The tendency to pontificate about one or select Biblical topics: Often this person “goes to seed” on some area of theology or biblical interpretation. Often he becomes an expert on some biblical topic such as prophecy, family living, evangelism, election, living by grace or the nature of the church. It really does not matter what the topic might be, for he has mastered it. He is an expert and people who do not agree are ignorant or willfully rebellious against what he knows to be the truth. He outguns those who are ignorant of or not as studied in areas where he is a specialist. He rarely will deal with someone as studied as he. This, of course, confirms his belief in his opinions and ultimately his superior understanding.

A desire to limit exposure of his family or comrades to only his views: This trait appears virtuous as certainly all family heads, leaders and loyal friends should desire to protect those close to them from error. But this goes further than that. For when a family member, friend or loved one begins to be swayed by opinions other than the patriarch’s, he will often begin to resent the intruder’s influence. He will take steps to withdraw his family or friends from opinions he deems to conflict with his leadership. He will pull his child out of a class, require his family to sit only with him, or withdraw his family and go to another church. Sometimes no church is good enough because, to him, they are all in error or bound by unbiblical traditions. So he may form his own “church” where he is the pastor and where people can get the truth. If he stays in a church, he stays on the perimeter of involvement so as to retain control of information. This person will often home school / home church his family so as to “protect” them. But it really is not about protection of his family. He is protecting his patriarchal position.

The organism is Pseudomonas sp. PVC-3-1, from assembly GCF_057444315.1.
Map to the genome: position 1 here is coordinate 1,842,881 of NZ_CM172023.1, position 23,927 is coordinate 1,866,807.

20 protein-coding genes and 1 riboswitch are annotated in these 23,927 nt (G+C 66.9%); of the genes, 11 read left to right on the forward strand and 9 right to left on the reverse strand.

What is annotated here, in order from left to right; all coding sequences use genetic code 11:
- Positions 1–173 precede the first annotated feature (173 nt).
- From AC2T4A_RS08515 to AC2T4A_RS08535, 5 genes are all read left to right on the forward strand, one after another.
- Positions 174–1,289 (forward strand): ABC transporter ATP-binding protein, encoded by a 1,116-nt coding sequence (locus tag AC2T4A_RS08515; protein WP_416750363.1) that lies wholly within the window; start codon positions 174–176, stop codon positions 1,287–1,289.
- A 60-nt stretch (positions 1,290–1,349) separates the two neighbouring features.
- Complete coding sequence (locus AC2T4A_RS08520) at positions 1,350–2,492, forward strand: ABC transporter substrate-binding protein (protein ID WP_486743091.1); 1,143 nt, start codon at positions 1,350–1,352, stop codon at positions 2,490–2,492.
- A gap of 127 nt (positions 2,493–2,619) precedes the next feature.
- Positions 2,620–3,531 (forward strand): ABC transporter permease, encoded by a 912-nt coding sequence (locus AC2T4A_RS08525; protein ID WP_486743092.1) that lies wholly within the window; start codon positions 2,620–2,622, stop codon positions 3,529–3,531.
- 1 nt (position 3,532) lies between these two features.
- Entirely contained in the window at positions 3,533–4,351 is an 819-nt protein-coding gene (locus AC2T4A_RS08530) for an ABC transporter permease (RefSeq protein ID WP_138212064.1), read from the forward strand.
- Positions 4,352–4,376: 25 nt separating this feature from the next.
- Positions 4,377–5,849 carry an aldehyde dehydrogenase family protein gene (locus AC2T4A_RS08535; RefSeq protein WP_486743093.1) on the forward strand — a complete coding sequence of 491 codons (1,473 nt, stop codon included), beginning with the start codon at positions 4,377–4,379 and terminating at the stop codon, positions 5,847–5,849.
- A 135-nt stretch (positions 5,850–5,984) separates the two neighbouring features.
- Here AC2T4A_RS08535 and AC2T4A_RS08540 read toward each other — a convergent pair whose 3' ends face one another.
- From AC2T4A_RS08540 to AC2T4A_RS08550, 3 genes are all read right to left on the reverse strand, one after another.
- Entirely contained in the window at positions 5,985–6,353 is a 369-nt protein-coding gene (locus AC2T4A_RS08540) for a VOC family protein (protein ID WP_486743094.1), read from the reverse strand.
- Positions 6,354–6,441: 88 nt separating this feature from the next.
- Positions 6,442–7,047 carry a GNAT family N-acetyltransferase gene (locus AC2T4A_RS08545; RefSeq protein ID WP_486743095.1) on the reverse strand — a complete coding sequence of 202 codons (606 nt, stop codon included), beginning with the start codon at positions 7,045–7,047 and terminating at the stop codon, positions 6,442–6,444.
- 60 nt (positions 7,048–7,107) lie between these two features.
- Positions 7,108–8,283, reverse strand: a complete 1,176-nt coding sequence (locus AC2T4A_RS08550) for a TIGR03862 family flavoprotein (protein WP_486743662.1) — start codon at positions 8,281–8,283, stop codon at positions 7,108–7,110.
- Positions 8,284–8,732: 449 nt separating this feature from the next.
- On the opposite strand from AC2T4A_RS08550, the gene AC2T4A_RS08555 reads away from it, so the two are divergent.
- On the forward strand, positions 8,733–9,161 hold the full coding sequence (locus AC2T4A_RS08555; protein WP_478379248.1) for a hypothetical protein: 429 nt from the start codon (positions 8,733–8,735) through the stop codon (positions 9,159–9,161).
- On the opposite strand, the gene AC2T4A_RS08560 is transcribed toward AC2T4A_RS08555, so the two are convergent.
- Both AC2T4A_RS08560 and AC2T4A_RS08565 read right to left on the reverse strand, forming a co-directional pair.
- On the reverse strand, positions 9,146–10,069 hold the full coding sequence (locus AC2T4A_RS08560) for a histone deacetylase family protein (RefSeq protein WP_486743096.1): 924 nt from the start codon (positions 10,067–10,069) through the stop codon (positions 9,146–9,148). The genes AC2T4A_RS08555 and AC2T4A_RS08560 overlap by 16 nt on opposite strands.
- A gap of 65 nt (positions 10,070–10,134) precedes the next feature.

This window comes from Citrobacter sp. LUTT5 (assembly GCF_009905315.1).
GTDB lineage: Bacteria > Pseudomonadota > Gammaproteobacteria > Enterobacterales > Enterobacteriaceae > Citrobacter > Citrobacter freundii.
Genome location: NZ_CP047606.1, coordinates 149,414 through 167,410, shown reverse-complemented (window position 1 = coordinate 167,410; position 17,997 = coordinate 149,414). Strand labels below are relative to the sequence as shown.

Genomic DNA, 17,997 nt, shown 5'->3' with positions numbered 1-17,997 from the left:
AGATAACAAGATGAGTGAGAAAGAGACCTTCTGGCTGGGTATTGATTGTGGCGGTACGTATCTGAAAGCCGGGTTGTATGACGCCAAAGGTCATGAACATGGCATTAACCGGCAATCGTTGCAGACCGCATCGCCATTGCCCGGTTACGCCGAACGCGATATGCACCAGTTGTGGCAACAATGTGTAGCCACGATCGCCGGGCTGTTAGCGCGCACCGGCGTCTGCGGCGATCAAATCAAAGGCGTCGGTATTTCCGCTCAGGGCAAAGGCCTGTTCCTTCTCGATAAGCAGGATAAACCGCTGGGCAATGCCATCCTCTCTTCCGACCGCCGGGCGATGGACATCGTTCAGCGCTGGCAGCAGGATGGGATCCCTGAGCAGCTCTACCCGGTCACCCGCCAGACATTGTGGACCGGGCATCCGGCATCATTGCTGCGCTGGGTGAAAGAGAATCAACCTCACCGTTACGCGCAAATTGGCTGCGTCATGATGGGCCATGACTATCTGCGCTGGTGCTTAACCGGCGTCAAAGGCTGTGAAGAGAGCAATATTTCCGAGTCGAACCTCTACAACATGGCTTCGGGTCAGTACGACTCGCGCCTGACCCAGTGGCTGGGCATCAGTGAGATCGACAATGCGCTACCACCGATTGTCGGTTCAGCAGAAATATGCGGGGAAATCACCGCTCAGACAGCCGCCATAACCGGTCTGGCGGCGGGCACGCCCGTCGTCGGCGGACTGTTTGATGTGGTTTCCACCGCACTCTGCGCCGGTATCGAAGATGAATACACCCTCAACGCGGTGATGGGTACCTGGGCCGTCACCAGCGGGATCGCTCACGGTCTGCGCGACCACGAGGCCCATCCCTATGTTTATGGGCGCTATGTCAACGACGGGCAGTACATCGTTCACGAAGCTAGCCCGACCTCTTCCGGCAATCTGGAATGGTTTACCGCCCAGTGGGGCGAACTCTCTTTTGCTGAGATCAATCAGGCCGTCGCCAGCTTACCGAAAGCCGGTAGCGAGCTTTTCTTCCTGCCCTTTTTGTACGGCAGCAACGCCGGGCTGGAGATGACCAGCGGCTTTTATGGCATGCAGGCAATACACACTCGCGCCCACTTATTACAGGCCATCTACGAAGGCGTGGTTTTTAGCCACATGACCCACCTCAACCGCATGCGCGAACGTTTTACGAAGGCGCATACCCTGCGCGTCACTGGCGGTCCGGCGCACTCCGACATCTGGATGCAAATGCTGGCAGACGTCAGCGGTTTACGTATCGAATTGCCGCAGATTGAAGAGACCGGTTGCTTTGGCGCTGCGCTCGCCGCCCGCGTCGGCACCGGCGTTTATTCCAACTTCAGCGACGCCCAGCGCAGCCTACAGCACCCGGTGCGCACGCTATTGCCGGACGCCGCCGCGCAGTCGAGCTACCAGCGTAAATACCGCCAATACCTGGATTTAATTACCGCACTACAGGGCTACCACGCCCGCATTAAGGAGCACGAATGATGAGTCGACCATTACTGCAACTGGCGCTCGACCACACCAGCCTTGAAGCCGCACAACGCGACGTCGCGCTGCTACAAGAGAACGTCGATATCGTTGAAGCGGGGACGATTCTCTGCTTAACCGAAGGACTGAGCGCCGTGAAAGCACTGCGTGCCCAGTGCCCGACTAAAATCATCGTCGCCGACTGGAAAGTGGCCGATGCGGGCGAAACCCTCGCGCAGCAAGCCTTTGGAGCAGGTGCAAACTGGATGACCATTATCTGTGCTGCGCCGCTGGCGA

A condescending attitude toward the opposite sex: If a man, he treats his wife or women in general not just as the weaker vessel but as the lesser vessel. If a woman, she tends to regard men as generally stupid and needy and takes a condescending attitude toward them. A man tends to think of most women as inferior beings by design and regards his role not just as protector but as director. Whether a man or a woman, this person tends to want to control the partner either by force of will or manipulation – all of this because of a basic belief in his superiority and of the partner’s inferiority. This is not to say that the patriarch does not love or care for the individual. He very well may love them. He is still manipulative and controlling.

These are seven common characteristics of this generic person that I have referred to as the arrogant patriarch. If you are one of them I am sure that you will not have kindly thoughts toward this writer. If you are not one of them, beware. You could easily become such.